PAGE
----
A few weeks ahead of the new scholastic year, Malta’s state school teachers have been hit with the news that foreign supply teachers will be recruited for certain subjects to cater for a worrying teacher shortage.
Frank Fabri, the Permanent Secretary at the Education Ministry, admitted yesterday that the pool of qualified Maltese teachers for certain subjects like maths and IT isn’t enough to cater for the shortage and that foreign supply teachers will have to be hired as a result.
Just as all state school teachers need to be in possession of a Maltese O-Level, so too will all new foreign recruits have to obtain this O-Level within a stipulated period of time if they want to renew their contact.
As they will be supply teachers, they won’t be expected to have the pedagogical knowledge required of fully-fledged teachers.
“Many maths teachers currently teach 25 lessons a week so more supply teachers will lighten the load for them,” Fabri said, drawing parallels with how Maltese hospitals hire foreign doctors and nurses to make up for the dearth of supply in the local workforce.
This announcement hasn’t gone down well with Malta’s teachers’ unions. The Malta Union of Teachers recently decried this as an “easy solution” to a problem that should be fixed by increasing teachers’ salaries and incentives and by improving their working conditions and courses and protection measures.
Now the Union of Professional Educators, which is affiliated with the Union Ħaddiema Magħqudin (UĦM), has similarly decried the solution as a short-sighted one and called for a drastic increase in teachers’ wages to attract more people to the sector.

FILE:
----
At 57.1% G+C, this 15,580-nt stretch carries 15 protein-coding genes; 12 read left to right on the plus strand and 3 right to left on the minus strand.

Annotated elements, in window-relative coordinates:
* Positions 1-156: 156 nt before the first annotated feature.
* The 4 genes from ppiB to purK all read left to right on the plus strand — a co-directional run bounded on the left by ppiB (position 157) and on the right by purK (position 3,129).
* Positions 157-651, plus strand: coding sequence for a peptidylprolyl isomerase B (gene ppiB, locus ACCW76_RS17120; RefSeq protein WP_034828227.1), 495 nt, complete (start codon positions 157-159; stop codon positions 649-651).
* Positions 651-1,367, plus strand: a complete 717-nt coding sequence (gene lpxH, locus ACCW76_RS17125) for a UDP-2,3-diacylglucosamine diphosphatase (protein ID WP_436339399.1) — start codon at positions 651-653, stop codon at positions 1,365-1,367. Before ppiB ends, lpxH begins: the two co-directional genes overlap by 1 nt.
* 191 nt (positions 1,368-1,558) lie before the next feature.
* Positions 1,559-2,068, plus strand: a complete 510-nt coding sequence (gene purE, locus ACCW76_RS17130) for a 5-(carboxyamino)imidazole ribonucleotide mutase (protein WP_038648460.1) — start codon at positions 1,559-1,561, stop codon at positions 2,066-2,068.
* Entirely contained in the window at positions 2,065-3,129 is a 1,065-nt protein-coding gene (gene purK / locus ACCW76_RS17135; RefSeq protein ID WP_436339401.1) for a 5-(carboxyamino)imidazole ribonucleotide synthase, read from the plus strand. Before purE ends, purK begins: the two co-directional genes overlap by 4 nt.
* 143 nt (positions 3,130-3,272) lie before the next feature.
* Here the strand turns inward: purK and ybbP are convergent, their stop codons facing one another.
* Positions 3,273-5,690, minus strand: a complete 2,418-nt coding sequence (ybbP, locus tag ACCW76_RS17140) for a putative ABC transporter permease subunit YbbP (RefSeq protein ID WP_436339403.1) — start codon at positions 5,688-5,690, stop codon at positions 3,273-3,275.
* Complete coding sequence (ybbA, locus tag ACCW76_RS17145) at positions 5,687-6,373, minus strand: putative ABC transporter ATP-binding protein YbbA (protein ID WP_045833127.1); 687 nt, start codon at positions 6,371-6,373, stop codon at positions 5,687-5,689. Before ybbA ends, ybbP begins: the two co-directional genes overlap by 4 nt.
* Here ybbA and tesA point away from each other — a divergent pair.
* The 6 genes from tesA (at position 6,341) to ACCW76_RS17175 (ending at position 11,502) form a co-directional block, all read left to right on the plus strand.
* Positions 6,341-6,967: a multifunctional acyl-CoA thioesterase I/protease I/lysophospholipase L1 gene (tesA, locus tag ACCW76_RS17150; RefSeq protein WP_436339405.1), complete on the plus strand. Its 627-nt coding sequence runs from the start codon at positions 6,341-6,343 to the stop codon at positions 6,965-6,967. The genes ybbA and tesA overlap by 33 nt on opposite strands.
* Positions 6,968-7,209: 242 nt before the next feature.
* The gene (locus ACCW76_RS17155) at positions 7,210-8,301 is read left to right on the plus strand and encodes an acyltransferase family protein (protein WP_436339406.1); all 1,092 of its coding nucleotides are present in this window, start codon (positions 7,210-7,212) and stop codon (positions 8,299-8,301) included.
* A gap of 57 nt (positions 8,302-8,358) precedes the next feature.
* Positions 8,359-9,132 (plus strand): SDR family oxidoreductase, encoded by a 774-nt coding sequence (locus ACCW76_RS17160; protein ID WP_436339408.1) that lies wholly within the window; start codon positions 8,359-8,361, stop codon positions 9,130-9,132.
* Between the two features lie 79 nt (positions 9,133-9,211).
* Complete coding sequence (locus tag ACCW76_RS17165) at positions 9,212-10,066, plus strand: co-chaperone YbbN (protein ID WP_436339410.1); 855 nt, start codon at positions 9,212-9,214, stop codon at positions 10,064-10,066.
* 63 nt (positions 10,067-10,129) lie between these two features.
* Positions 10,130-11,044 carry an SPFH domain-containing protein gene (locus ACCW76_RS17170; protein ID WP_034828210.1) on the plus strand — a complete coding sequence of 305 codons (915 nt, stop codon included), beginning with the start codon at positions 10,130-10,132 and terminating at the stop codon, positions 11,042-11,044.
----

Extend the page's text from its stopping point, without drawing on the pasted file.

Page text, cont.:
It also proposed higher stipends for university students studying to become teachers, financial incentives to discourage existing teachers from leaving the profession and various family-friendly measures such as early retirement schemes.
It harked back to the Labour Party’s electoral manifestos of 2013 and 2017, which included various promises for teachers, such as reducing their clerical work, drastically increasing their salaries, providing them with better physical security, and financially incentivising prospective teachers.
However, it questioned whether the current situation is down to the government backtracking on its promises or the MUT not adopting a tough enough stance during negotiations for a collective agreement.
“Through the intervention of the MUT, all of these proposals were brought to an abrupt halt, which makes one wonder why none of the valid proposals which had been presented were acted upon,” the UPE said. “Had these proposals been acted upon in a timely fashion back in 2013 and 2017, we would not be experiencing the current shortage of Teachers which is plaguing the system and which has created the need to consider employing foreign teachers.”
“If only these proposals had been acted upon and implemented back then, the current crisis in our educational system would have been averted.”